generally the preserve of Byzantine legal historians, including chronicles, epistolary collections,histories and orations. Two categories of sources which are excluded from this dissertation for different reasons are lead seals and saints’ lives. Lead seals, although incredibly useful for administrative and prosopographic studies, are less informative regarding Byzantine Legal Culture. Hagiographic sources, by contrast, would have greatly enriched this study, but given  their vastness and the special problems they present the legal historian they were excluded from types of sources used by this dissertation: indeed, they merit a study of legal culture in and of themselves.49


Zachary Ray Chitwood


33 Karl Eduard Zachariä von Lingenthal, Historiae juris graeco-romani delineatio; N. van der Wal and J.H.A.Lokin, Historiae iuris graeco-romani delineatio: les sources du droit byzantin de 300 à 1453 (Groningen: E.Forsten, 1985); Peter E. Pieler, “Νομικὴ φιλολογία”, translated by Eleutheria Papagiannē and Spyros Trōianos, in
Herbert Hunger (ed.), Βυζαντινὴ λογοτεχνία. Ἡ λόγια κοσμικὴ γραμματεία τῶν Βυζαντινῶν, 3 vols. (Athens:Morphōtiko Hidryma Ethnikēs Trapezēs, 1991-4), vol. 3 (1994), pp. 183-379 [A much-updated Greek translation of idem, “Byzantinische Rechtswissenschaft” in Hubert Hunger (ed.), Die hochsprachliche profane Literatur der
Byzantiner, Handbuch der Altertumswissenschaft 12/5 , 2 vols. (Munich: Beck, 1978), vol. 2., pp. 343-480]; Spyros N. Trōianos, Οι πηγές του Βυζαντινού Δικαίου, 3rd ed. (Athens: Ant. N. Sakkoula, 2011); Leopold Wenger, Die Quellen des römischen Rechts, Österreichische Akademie der Wissenschaften; Denkschriften der gesamten
Akademie 2 (Vienna: A. Holzhausen, 1953).
34 An exhaustive discussion of the history (from around the year 1500 to the present day) of the editions of imperial novels issued from the time of Justinian onward can be found in Ludwig Burgmann, “Die Gesetze der byzantinischen Kaiser”, FM 11(2005): pp. 77-132. As Burgmann points it, only a small portion of these novels (around one-fifth) are in editions which meet contemporary standards of textual criticism (ibid., pp. 126-7).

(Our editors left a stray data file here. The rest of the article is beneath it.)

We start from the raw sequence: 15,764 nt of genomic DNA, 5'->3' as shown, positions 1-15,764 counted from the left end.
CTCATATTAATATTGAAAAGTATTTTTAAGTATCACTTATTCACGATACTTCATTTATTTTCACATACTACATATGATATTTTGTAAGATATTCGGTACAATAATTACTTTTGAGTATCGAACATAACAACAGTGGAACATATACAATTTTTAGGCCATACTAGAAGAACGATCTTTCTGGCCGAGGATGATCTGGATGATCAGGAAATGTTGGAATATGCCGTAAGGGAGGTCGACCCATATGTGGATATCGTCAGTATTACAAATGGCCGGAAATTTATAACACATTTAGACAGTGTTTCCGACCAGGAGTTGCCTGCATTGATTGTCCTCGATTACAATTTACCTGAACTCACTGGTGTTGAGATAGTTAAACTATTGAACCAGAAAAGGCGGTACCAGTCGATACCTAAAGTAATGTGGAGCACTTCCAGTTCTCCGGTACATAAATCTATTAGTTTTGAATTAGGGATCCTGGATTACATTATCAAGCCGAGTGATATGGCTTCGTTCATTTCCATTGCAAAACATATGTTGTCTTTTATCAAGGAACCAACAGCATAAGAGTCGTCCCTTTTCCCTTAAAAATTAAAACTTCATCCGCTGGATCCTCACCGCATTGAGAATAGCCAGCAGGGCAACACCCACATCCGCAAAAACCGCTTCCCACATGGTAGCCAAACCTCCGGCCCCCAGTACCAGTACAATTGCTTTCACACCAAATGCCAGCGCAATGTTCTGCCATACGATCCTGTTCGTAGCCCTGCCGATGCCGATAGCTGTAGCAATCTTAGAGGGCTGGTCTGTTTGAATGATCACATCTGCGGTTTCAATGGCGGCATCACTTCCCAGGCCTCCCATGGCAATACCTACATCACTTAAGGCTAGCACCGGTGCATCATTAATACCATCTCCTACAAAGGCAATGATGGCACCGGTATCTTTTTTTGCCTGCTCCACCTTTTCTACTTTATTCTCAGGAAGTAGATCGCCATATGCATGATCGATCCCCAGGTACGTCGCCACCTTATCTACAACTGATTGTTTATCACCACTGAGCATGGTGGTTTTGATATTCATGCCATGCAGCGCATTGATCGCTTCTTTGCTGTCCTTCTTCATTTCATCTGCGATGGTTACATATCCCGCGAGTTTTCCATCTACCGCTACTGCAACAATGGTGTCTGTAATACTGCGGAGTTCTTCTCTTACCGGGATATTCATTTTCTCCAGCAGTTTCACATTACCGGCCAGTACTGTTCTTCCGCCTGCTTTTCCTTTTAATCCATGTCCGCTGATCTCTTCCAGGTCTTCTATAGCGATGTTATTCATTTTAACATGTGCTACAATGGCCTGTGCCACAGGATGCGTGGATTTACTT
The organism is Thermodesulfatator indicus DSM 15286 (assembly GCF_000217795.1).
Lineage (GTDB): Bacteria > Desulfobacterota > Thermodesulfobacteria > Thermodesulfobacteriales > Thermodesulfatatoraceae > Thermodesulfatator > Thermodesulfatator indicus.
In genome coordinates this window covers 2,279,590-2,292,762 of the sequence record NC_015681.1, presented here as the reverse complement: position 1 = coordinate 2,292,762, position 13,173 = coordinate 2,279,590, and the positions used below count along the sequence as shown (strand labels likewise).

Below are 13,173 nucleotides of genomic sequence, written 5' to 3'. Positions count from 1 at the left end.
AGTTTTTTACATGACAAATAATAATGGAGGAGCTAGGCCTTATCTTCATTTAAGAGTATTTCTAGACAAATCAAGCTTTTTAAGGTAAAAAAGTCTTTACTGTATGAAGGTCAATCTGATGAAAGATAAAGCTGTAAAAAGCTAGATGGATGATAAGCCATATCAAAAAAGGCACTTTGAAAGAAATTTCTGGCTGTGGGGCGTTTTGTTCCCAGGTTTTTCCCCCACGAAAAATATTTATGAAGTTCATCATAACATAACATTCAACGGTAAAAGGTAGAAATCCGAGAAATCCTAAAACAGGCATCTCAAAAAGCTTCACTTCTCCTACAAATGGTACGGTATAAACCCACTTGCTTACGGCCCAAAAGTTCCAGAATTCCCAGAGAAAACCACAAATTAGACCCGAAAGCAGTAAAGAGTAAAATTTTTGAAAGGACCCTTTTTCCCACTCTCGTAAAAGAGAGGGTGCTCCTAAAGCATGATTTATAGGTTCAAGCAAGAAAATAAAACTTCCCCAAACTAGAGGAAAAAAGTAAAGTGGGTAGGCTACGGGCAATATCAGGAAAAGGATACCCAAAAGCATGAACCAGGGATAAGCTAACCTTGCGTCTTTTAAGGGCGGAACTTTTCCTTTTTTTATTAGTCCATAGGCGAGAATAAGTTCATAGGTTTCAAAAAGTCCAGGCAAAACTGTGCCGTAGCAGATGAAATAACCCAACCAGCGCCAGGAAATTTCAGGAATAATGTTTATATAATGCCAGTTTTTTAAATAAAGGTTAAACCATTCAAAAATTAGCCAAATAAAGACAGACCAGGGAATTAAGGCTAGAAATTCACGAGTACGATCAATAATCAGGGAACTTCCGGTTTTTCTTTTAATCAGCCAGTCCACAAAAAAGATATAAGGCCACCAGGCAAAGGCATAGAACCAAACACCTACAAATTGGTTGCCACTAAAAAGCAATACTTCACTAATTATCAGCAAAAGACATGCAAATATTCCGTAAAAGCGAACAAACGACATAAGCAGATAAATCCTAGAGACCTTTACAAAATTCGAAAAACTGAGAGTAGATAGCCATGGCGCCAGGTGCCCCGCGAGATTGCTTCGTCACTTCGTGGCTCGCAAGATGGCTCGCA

Regarding the novels issued by emperors of the Macedonian dynasty after Leo VI, see Andreas Schminck, “Zur Einzelgesetzgebung der ‘makedonischen’ Kaiser”, FM 11 (2005): pp. 269-323.
35 Nicholaas van der Wal, “Probleme bei der Restitution verlorengegangener Basilikenbücher”, SG 3 (1989): pp.143-54.

36 There are no hard and fast dates for Eustathios’ life; Nicholas Oikonomides (“The ‘Peira’ of Eustathios Rhomaios.
An Abortive Attempt to Innovate in Byzantine Law”, FM 7 (1986): pp. 169-192) conjectured that he was born c.970 and died sometime in the early 1030s, although Andreas Schminck believes that Eustathios was born no later than the early years of the 960s (“Zur Einzelgesetzgebung der ‘makedonischen’ Kaiser”, pp. 305-6) and possibly
considerably earlier than that. There are numerous articles and studies of the Peira, but relatively few of them have attempted to place the work within its wider historical and societal context. Among the exceptions are: Oiknomides,“The ‘Peira’ of Eustathios Rhomaios” and Speros Vryonis, Jr., “The Peira as a Source for the History of Byzantine
Aristocratic Society in the First Half of the Eleventh Century” in Dickran K. Kouymjian (ed.), Near Eastern Numismatics, Iconography, Epigraphy and History, Studies in Honor of George C. Miles (Beirut: American University of Beirut, 1974), pp. 279-84. The broad outlines of Eustathios’ jurisprudence are presented in Simon,Rechtsfindung, as well as Günter Weiss, “Hohe Richter in Konstantinopel. Eustathios Rhomaios und seine
Kollegen”, JÖB 22 (1973): pp. 117-43.